Overweening Generalist

Saturday, December 17, 2011

Historical Consciousness and Deep Time: A Ramble

In my towers and stalagmite-like piles of books - I have over 30 out from the library as I write, as if I hadn't already had owned too many unread books! - and my horribly promiscuous reading in them, I recently realized how utterly different our perception of history and time has changed over the last mere 150 years.

In Stephen Jay Gould's Time's Arrow, Time's Cycle: Myth and Metaphor in the Discovery of Geological Time, he says the slowly-growing acceptance of "deep time" since 1860 (in the West, the Chinese and Hindus had much deeper conceptions than the world being around 6000 years old!) was of Galilean significance. I can "see" that now, but for most of my life I knew that historians and other intellectuals in the West had held to a very (relatively) recent timescale for history...even when fish fossils had been found at the top of mountains. The Flood, the Deluge had done it. It's all in the Bible.

I wasn't brought up on the Bible. That never made sense to me. I had to try to make sense of it by studying Western Civ textbooks, which I now realized just put the Garden of Eden in present-day Iraq, or Mesopotamia. And then I read many books like "C.W. Ceram"'s Gods, Graves and Scholars.

But what about all those Leaky findings...and "Lucy"? How to close the millions-year gap in my personal consciousness about the First Humans and...Barack Obama?

So I studied paleoanthropology, sociobiology, archaeology. What a difference between "history" and these disciplines!

A still-common notion, one I find personally hard to shake, is that "real" history only begins with writing. That just made so much stark sense to me for so long...and it made it easier to compartmentalize, say 3500BCE to now as One Thing, pre-writing humankind Another Thing.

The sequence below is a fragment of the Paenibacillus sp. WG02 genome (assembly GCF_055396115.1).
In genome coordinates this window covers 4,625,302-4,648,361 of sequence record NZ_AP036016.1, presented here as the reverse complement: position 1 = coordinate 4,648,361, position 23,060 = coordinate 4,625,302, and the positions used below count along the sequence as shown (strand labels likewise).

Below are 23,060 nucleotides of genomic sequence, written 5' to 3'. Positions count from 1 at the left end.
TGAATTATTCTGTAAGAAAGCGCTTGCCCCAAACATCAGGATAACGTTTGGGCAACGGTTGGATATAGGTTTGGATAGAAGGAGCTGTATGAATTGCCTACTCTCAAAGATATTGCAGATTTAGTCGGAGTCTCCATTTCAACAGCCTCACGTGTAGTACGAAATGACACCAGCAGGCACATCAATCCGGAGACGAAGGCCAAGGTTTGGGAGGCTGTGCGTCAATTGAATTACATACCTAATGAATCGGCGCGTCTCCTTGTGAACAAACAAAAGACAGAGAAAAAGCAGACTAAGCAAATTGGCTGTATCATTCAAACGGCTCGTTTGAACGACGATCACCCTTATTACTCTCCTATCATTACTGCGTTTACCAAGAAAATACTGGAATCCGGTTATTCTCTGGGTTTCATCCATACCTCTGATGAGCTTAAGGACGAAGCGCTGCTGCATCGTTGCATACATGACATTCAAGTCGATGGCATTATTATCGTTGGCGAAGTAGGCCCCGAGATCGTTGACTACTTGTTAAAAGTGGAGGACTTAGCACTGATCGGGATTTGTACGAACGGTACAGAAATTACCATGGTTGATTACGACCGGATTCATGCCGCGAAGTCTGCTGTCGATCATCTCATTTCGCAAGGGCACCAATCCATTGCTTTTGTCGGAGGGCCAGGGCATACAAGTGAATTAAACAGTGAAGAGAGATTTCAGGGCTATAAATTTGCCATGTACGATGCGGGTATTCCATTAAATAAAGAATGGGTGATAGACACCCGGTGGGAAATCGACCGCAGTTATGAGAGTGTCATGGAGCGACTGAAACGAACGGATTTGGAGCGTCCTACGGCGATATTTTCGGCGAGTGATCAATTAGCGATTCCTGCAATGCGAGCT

Lately, coming back around to Gould's assertion about our consciousness of "deep time" since Lyell and Darwin, et.al, circa 1860: it still took a long time for college textbooks to incorporate anything about the Paleolithic humans. Even into the first decade of the 20th century, often a mere footnote in a 700 page book mentioned geological time and Paleolithic humans. Then, weirdly, history started with the Germanic hordes running roughshod over Europe!

I remember vividly going to a small bookshop in a smoggy little corner of the San Gabriel Valley, and the owner, knowing I thirsted for knowledge of such things, sold me a used two-volume copy of H.G. Wells's Outline of History. Now here was a history book that made sense to me. Finally! What a tremendous relief! Wells - one of the great Generalists of all time - takes up the first 50 pages with "The World Before Man." How long has Earth been around? (The book first arrived in 1919.) What about fossils and rocks? Climate, the Age of the Reptiles, the rise of mammals...he doesn't get to Neolithic Man until page 82! I still read these two volumes every five years or so. Now I have updated versions, like Jared Diamond.

                                    H.G. Wells, autodidact extraordinaire, seer, generalist, wrote for non-academics,
                                               which pissed the professors off, because he de-emphasized the 
                                               Great Man theory of history. We are here because of biology!